Musing Marvels

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Hemogoblin Blues

By: Keith Allen Daniels
The heart is a bagpipe
filling us with the sound

of chamber music.
Shall we listen to the auricles?

The ventricles are clogged
with pulmonary pudding

impeding the sounds that inform us.
Better death than the thudding

of a plugged and pasty ticker.

Better the sound of ratcheting
from some mechanical wretch

with a tin ear for life's chords,
worthless as  a plugged nickel.

Is anyone a maestro anymore?
Drumming in synchrony

with blood bursts is never discordant.
Eat to the blood beat

and the blood beat's what you eat.
Eat your heart out

and keep it down,
that sound of retching.

Rataplan, rataplan,
the hemogoblin blues

will get you, blueblooded or not,
in or out of Boston.

The music's pounding at our temples:
we need to let it out!

Copyright  Keith Allen Daniels


May, 1999 of the Month


By: Sean Webb

It's been years since the vintage church bells seized.
The elaborate works, the means by which they rang,
shackled in rust and persistence of pigeon squalor.
I clearly remember the scanty bell tower struck
silent and joyless by the incarceration of its bells.
As well, I clearly remember the announcement:
The only man capable of restoration had been found.

I had no formal concern with the bells.
It was not my church, not even my denomination,
however, I was raised within a brick toss of this
stunning bell tower.  It reigned heavy on my conscience
as it measured my minor accomplishments against
its hourly toll.  It spawned a peculiar circadian soul
within my already peculiarly syncopated heart.

Today, in my one room flat, I listen to the groan
of plumbing pipes.  The naked woman I always imagine
showers in a room above me, hot tapwater strains 
through clogged pipes below.  Offbeat unscheduled sounds
emit from the common pipes, the common walls,

the church of mice between us.  I hear myself listening
to the metronomic clock inside myself awakening
to the tamperings of the restorative man.  I watch him, 
fully recumbent, toiling for less than portal-to-portal pay.
He works for the one clear note that will reinstate
the hourly cadence of an intimate march.

Copyright  Sean Webb

Comments to Author:

February, 1999 Of The Month

30 Poets Give Advice

By: Paul Kloppenborg




 Be Young
 Never Blunt

Choose controversial subjects like:

 Gunn, then Ransom
 Bishop & Pope Riding their cummings

Images are important:

 Bacon Browning
 Lamb crossing Winter's Brooke

And universal themes like:

 Frost on Graves


 Don't Doolittle
 Do Moore

 Be Wilde
 Shaw & Hardy

Make each Words
        Worth Fuller


when the poem's Donne
  No T.S.

Copyright  1998 Paul Kloppenborg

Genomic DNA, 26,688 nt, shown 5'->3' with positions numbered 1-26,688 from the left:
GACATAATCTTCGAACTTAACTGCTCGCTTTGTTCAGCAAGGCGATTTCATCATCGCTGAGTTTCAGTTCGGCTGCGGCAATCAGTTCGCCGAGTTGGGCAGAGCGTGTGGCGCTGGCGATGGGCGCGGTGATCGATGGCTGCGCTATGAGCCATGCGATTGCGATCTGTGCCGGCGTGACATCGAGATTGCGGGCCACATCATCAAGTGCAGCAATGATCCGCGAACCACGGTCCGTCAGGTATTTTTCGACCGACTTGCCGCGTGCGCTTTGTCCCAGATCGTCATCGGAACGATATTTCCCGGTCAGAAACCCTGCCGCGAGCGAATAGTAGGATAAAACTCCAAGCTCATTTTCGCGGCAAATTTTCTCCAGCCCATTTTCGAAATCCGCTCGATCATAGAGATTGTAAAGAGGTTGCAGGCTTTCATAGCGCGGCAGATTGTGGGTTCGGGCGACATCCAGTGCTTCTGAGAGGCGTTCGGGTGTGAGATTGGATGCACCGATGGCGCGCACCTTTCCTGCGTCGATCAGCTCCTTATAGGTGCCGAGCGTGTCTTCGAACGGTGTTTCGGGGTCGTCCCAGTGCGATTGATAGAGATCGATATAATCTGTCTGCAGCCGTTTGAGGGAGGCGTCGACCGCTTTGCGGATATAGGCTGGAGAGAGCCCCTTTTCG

Comments to Author:

January, 1999 Of The Month

A Customer Reflects in the Express Lane at Kroger

By: Ron Watson

She keyed a code into the register
And blew back her bangs 
As if my apples had misbehaved. 
You're a naughty boy, I could hear her say
From someplace south of reality.
She was beautiful and obviously smart,
Casually indifferent and obviously bored.
One of her hands had a mind of its own,
Fingers swarming over the machine
As if they knew by nature where to land.
Dawn, her nametag read, like an interval of light.
I was thinking aloud and the words escaped
Before I could hold or call them back:
You're the most beautiful woman I've seen all day,
I heard myself saying,
And I rose early this morning.
She smiled as if the news had been overdue:
I'll bet you did, she said, and winked.
Which stopped business for a while--
Carts halted, bells ceased ringing, 
And nothing moved for what seemed like miles 
As we stood, apparently transfixed,
In the grip of each other's eyes.
Of course, this has nothing to do with apples;  
Nor with time, its fluid properties and its quirks.
But I no longer look at apples as I once did
And those she handled that day tasted sweetest
Of any apples, before or since.

Copyright  1998 Ron Watson


November, 1998 Of The Month


By: Beverly Jackson

Memory, like a red geranium 
in a cracked clay pot, has faded. 
The summer of my life behind me,
I didn't plant the date in my mind,
nor even the year
so eager was I to displace it,
to disregard the pungent drooping head,
of that faux bloom passing for flower,
with its mangled stalk,

its shallow roots no deeper 
than the kiss of soil.
Because I let it go,
drowsing in the sun,
I can't count backwards
across the years,
tally up my losses on ten imagined little toes,
mourn the beginnings, her birth, 
his first step across a polished floor,

first day at school, first corsage.
I saved myself from gardening
by pruning out the year,
the day,
so I can't tell you how many flowers
might have been strewn at a wedding,
or offered on Mother's Day,
or tenderly placed 
on my winter grave.

Copyright  1998 Beverly Jackson

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